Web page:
The Q9U also comes with a built-in dual-layer windscreen that minimizes crackles and a removable foam pop filter to help further reduce unwanted breath or wind noise that can otherwise cut into the sound quality of some other podcast recording microphones. It connects via USB-C digital output with 24-bit/96kHz resolution and has the option to use an XLR analog 1/8″ output.
If you’re comparing this microphone against the similarly priced Blue Yeti (below) that gets a lot of reviews, the Samson Q9U is going to be far and away the best podcast microphone on a budget.
The Logitech Blue Yeti USB microphone is a hugely popular mic for podcasters, but it is a touch more expensive than the other budget podcast microphones on our list. If you’re looking for something more advanced than most budget mics though, it’s a great one to splurge on.
Unlike other top cheap podcast microphones on this list, the Blue Yeti offers you the choice of four pickup patterns: cardioid, omni, bidirectional, and stereo. This is perfect if you want to record podcasts that involve several people in the same room: no need for multiple mics.
The included desktop stand makes it easy to position your mic just how you want it – or you can fix it to a mic stand or boom arm.
Buttons on the mic itself let you mute the mic, adjust the headphone volume, alter the microphone gain, and switch to a different pickup pattern – making it quick and easy to control all aspects of your podcast audio recording. And while this makes a lot of lists of the best podcast microphones,
Along with the mic, you get Logitech’s Blue VOICE software, which lets you use things like enhanced effects and advanced modulation.
The FIFINE Studio Condenser USB Microphone is a great bargain podcast microphone, as it comes with the accessories you’ll need to get your recording setup dialed in right.
Along with the mic itself, you also get an adjustable boom scissor arm to make it easier to position your mic just right to capture your voice for your podcast. There’s also a metal tripod so you can easily use your mic while out and about.
There’s a double pop filter, meaning you’ll avoid vocal plosives, and a very long USB cable (8.2’) to use with your mic. It’s worth noting that this mic doesn’t have a mute button, so if that’s important to you, you’ll probably want to opt for a different mic.
Like the FIFINE mic, the Pardunll USB Microphone comes with all the kit you’ll need to get started with podcasting, including a desktop stand, pop filter, windshield, and USB cable.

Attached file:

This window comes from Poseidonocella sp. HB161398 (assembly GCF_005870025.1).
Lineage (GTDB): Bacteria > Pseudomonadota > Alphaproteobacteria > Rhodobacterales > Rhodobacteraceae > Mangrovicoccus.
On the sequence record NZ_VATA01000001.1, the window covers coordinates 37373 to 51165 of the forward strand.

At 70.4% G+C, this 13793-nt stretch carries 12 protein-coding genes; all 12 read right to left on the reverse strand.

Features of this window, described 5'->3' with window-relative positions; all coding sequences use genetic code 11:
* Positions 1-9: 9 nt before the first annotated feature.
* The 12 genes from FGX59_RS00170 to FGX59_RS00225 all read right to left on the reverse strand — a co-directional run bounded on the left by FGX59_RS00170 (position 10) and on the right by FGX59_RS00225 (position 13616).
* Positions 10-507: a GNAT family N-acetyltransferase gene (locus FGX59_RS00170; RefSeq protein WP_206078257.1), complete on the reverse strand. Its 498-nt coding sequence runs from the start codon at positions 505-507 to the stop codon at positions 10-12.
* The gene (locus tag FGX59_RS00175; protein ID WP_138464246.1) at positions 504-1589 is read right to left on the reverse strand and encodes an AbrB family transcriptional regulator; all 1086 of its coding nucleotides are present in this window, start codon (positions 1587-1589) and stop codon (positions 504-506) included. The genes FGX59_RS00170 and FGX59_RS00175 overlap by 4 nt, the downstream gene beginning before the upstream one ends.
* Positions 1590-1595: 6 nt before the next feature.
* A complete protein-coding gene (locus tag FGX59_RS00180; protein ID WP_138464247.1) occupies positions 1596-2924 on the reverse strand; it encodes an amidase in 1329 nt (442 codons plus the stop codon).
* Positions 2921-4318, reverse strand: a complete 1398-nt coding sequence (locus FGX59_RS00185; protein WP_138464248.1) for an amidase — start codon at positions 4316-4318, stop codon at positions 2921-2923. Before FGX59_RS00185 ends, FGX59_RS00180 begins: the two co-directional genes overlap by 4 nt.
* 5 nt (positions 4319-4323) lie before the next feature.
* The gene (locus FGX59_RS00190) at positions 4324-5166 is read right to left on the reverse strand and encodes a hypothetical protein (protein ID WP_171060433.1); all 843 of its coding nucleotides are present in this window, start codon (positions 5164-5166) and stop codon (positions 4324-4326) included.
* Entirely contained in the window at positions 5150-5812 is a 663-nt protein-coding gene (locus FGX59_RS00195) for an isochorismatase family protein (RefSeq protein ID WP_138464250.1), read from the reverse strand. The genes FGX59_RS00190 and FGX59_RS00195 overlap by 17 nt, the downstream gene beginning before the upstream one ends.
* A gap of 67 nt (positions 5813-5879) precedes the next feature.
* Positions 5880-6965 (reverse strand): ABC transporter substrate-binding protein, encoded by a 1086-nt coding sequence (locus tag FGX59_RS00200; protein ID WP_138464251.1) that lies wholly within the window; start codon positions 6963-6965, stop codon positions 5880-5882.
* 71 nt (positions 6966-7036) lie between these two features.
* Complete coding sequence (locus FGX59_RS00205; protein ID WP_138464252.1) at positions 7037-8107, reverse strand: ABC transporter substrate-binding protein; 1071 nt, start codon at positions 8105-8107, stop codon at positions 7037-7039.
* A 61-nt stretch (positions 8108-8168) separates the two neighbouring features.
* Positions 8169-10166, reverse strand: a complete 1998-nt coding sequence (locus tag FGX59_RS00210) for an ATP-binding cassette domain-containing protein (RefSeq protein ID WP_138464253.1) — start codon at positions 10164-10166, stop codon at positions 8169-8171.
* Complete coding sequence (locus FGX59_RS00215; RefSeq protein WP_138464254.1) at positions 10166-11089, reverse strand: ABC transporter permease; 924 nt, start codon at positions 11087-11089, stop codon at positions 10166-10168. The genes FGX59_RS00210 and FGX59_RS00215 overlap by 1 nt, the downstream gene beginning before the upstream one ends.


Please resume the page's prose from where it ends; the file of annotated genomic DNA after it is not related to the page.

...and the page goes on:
It records in a cardioid pattern, so you’ll want to be in front of the mic. The sound quality is very good, especially for the price, and you won’t need to install any software to get it up and running.
If you’re not sure whether or not you’ll stick with podcasting, this is a great way to get started with a cheap mic setup. The build quality is good and the mic doesn’t feel flimsy or cheap in any way.
The mic doesn’t have a mute button or volume adjustment, though you can mute it and adjust the volume through your computer.
10. Omoton USB (Cheapest Podcast Microphone): $19.99
The Omoton USB microphone is another condenser mic, with a pop filter, tripod, and cardioid pickup pattern. This podcast mic can be tilted 180° on the stand, so you can get it to whatever angle you need.
This is the cheapest podcast microphone option on our list, but still offers surprisingly great sound quality – and comes with a pop filter and a windshield foam cover in case you want to record outside. While it doesn’t have all the options of some of the other mics, it’s a great choice if you just want to try out podcasting without investing much money at all.
There’s a mute indicator and noise reduction indicator on the front of the mic, along with a multi-function knob that controls the volume and lets you turn the mute and noise reduction on/off.
The small, portable Samson SAGOMIC Go Mic is the perfect option if you’ll be recording while traveling or on-location. This budget podcast microphone is plug-and-play compatible for instant setup with your desktop or laptop, and it folds up for easy transportation.
You can switch between two pickup partners: cardioid (for single-person recording) and omnidirectional (to pick up sound from multiple people around a table or room).
The mic case cleverly doubles up as the mic stand, which can clamp to the top of your laptop screen for easy positioning. You can plug headphones into the mic to monitor your recording, too.
The AKG Pro Audio Ara Professional microphone is a stylish mic that can record in two patterns: cardioid (front) and omnidirectional (front & back). It’s easy to toggle between these on the mic itself, making it one of the most unique cheap podcast microphones because you can record just as easily by yourself as with guests on your podcast. If that sounds like your show format, then this type of podcasting microphone is a great option for you.
It’s a fairly small mic with a compact footprint, which means it’s the perfect choice if you’re likely to have your mic in shot on a video podcast. You can attach it to a boom or mic stand – and there’s even an adaptor included for attaching it to European mic stands.
This microphone has a USB-C port and connects easily to both computers and mobile devices. You can plug headphones in to hear your recording as you’re creating it. The volume knob on the front doubles up as the mute switch, with a small mute indicator beneath it.
13. CAD Audio U37 Budget Podcasting Microphone: $29.99
The CAD Audio U37 is a great bargain mic that uses a large condenser microphone to produce warm, rich recordings. It comes with a 10’ USB cable so you can position it pretty much anywhere in the room.
You can adjust the bass with this mic, so you’ll want to make sure you tune it appropriately for spoken podcasts. It’s a sensitive podcast mic, so you may find it picks up a little too much background noise.
The mic doesn’t come with a pop filter or boom arm, but it does include a desktop stand so you can easily position it in front of you for podcast recordings.
What to Look For When Choosing the Best Podcast Microphone: 4 Factors
If you’re getting ready to launch your podcast, you might not have much experience with mics and recording equipment. Don’t worry: we’re going to keep everything here very beginner-friendly and break down what you need to know.
1. Dynamic Microphones vs Condenser Microphones
One key thing you need to understand about budget podcast microphones is that there are two different types of mics available.
Dynamic microphones are cheap and durable. They don’t need a power source and they’re generally used for loud sounds, like live music shows. However, they’re not very sensitive to quiet sounds – which could be an issue if you’re trying to pick up fairly quiet noise on your audio track.